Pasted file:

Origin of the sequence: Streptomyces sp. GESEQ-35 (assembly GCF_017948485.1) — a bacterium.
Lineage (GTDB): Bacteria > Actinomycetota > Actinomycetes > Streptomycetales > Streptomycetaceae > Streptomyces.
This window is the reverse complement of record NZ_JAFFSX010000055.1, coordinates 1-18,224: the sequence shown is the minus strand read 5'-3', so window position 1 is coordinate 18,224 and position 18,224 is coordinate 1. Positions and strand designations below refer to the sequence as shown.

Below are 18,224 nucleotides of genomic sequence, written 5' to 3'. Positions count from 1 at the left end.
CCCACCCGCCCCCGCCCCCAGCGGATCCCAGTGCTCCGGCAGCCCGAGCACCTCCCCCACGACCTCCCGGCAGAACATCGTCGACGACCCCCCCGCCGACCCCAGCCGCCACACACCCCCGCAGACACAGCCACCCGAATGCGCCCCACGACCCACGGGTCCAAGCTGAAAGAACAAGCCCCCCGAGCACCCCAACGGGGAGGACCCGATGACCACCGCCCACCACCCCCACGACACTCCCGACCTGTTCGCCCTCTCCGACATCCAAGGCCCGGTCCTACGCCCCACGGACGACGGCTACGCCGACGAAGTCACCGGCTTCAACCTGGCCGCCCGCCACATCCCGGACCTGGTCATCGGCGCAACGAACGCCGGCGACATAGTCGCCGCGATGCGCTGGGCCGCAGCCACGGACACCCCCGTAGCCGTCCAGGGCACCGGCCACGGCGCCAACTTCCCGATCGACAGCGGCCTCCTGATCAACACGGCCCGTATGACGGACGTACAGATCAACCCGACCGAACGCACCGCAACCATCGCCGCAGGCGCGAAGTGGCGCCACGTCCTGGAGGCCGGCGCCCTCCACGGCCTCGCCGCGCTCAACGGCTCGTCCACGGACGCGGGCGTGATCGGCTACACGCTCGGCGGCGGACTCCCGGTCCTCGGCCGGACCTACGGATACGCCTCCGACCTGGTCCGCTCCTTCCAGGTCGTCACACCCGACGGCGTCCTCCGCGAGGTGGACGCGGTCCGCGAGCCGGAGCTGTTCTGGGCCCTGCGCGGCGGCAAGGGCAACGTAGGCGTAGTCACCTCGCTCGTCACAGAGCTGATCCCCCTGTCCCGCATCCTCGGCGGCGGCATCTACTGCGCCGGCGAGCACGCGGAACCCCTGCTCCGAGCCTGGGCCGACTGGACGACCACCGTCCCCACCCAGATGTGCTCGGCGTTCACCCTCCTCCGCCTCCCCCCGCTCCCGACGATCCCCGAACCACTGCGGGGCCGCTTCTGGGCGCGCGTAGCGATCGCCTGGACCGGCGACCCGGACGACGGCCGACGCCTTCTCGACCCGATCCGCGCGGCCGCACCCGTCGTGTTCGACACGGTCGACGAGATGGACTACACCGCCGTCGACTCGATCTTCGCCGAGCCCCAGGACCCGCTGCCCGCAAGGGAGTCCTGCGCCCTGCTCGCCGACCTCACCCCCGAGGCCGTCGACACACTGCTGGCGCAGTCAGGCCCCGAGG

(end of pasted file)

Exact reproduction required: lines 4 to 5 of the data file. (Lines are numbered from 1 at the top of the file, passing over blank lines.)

Below are 18,224 nucleotides of genomic sequence, written 5' to 3'. Positions count from 1 at the left end.
CCCACCCGCCCCCGCCCCCAGCGGATCCCAGTGCTCCGGCAGCCCGAGCACCTCCCCCACGACCTCCCGGCAGAACATCGTCGACGACCCCCCCGCCGACCCCAGCCGCCACACACCCCCGCAGACACAGCCACCCGAATGCGCCCCACGACCCACGGGTCCAAGCTGAAAGAACAAGCCCCCCGAGCACCCCAACGGGGAGGACCCGATGACCACCGCCCACCACCCCCACGACACTCCCGACCTGTTCGCCCTCTCCGACATCCAAGGCCCGGTCCTACGCCCCACGGACGACGGCTACGCCGACGAAGTCACCGGCTTCAACCTGGCCGCCCGCCACATCCCGGACCTGGTCATCGGCGCAACGAACGCCGGCGACATAGTCGCCGCGATGCGCTGGGCCGCAGCCACGGACACCCCCGTAGCCGTCCAGGGCACCGGCCACGGCGCCAACTTCCCGATCGACAGCGGCCTCCTGATCAACACGGCCCGTATGACGGACGTACAGATCAACCCGACCGAACGCACCGCAACCATCGCCGCAGGCGCGAAGTGGCGCCACGTCCTGGAGGCCGGCGCCCTCCACGGCCTCGCCGCGCTCAACGGCTCGTCCACGGACGCGGGCGTGATCGGCTACACGCTCGGCGGCGGACTCCCGGTCCTCGGCCGGACCTACGGATACGCCTCCGACCTGGTCCGCTCCTTCCAGGTCGTCACACCCGACGGCGTCCTCCGCGAGGTGGACGCGGTCCGCGAGCCGGAGCTGTTCTGGGCCCTGCGCGGCGGCAAGGGCAACGTAGGCGTAGTCACCTCGCTCGTCACAGAGCTGATCCCCCTGTCCCGCATCCTCGGCGGCGGCATCTACTGCGCCGGCGAGCACGCGGAACCCCTGCTCCGAGCCTGGGCCGACTGGACGACCACCGTCCCCACCCAGATGTGCTCGGCGTTCACCCTCCTCCGCCTCCCCCCGCTCCCGACGATCCCCGAACCACTGCGGGGCCGCTTCTGGGCGCGCGTAGCGATCGCCTGGACCGGCGACCCGGACGACGGCCGACGCCTTCTCGACCCGATCCGCGCGGCCGCACCCGTCGTGTTCGACACGGTCGACGAGATGGACTACACCGCCGTCGACTCGATCTTCGCCGAGCCCCAGGACCCGCTGCCCGCAAGGGAGTCCTGCGCCCTGCTCGCCGACCTCACCCCCGAGGCCGTCGACACACTGCTGGCGCAGTCAGGCCCCGAGG